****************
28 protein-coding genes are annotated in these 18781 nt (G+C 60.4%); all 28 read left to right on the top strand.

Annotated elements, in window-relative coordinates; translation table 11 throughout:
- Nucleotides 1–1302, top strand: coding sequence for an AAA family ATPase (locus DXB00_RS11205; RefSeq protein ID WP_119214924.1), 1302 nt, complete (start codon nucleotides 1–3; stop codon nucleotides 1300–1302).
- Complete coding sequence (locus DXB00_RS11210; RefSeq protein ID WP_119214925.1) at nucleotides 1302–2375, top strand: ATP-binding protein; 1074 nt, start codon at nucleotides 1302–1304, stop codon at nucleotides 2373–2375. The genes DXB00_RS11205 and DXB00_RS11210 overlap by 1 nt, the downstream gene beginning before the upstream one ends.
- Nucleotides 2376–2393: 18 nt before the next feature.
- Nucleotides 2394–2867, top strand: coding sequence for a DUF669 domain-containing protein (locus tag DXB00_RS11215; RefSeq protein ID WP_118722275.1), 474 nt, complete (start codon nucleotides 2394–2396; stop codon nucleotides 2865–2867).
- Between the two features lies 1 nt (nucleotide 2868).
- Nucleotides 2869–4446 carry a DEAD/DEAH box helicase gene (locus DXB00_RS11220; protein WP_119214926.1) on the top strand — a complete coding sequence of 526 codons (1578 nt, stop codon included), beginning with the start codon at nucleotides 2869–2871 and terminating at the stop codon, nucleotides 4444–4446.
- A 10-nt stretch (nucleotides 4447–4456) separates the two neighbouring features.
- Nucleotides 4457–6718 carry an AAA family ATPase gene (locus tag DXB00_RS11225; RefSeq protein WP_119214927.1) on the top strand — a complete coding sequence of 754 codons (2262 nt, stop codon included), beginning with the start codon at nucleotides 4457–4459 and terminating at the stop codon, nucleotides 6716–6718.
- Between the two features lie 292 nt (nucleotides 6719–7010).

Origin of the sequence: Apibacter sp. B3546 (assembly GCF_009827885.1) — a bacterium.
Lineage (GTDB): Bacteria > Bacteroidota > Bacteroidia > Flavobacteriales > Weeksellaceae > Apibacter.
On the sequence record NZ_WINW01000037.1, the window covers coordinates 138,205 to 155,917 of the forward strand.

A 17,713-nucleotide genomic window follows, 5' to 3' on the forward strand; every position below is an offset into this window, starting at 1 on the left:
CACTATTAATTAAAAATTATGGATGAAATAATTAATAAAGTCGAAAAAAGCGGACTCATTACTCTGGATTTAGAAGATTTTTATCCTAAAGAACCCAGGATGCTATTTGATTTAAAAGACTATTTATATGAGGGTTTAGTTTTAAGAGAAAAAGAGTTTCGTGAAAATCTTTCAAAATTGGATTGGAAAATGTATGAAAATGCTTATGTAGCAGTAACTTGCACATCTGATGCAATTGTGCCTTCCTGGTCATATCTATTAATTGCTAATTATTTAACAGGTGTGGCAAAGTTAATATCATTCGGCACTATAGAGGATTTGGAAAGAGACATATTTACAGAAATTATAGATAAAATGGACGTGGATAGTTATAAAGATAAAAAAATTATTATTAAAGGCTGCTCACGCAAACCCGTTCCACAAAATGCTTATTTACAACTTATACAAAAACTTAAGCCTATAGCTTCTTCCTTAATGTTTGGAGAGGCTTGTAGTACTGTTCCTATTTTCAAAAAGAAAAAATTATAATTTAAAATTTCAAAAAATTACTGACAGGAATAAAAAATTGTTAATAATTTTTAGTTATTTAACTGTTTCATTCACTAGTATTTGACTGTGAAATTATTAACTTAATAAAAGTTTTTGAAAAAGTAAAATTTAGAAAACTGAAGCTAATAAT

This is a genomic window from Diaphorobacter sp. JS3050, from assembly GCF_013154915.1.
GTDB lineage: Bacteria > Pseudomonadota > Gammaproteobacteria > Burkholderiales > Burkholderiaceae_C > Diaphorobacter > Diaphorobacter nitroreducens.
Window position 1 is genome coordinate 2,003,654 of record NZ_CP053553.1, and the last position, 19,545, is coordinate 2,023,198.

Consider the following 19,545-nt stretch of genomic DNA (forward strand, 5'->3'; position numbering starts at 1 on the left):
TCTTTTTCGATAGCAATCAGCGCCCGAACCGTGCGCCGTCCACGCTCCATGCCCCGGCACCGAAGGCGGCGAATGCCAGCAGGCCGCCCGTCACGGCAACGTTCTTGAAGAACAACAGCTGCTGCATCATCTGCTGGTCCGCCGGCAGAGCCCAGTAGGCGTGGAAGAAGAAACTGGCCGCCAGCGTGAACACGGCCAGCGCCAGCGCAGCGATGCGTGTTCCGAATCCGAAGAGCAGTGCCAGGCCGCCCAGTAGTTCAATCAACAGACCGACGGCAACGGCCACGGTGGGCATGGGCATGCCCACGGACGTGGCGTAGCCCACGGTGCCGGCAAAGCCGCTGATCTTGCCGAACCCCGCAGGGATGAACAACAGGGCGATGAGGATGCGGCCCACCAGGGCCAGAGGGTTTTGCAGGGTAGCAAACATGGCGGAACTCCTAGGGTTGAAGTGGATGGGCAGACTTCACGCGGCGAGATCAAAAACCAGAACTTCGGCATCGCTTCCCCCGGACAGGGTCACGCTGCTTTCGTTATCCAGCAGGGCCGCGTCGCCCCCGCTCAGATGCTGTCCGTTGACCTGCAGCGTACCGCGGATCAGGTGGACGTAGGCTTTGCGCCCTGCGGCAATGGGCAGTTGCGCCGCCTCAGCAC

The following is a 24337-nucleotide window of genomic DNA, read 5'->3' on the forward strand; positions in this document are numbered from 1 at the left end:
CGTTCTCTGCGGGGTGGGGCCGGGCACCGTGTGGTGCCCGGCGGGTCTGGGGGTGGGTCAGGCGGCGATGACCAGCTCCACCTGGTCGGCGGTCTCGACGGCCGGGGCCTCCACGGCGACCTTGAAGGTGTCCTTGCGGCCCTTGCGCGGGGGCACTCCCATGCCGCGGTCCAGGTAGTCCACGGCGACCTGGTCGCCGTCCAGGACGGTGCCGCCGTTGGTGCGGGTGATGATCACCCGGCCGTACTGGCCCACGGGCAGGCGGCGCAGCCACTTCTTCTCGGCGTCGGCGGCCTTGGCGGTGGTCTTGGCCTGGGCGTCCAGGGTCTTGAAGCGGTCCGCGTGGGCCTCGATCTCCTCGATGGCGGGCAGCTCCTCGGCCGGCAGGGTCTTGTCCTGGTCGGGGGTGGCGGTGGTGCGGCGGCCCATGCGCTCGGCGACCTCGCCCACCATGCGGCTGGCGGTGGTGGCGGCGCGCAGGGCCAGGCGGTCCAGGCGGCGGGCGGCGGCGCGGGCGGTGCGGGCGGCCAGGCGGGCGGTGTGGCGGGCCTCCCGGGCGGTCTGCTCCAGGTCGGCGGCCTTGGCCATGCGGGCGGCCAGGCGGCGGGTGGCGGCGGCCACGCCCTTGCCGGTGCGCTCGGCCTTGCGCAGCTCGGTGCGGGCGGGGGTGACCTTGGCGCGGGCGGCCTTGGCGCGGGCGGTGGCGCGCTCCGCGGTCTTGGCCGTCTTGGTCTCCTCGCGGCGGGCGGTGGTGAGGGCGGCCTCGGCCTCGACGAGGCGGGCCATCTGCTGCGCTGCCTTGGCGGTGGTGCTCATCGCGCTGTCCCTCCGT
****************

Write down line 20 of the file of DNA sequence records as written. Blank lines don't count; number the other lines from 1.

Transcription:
Consider the following 19,545-nt stretch of genomic DNA (forward strand, 5'->3'; position numbering starts at 1 on the left):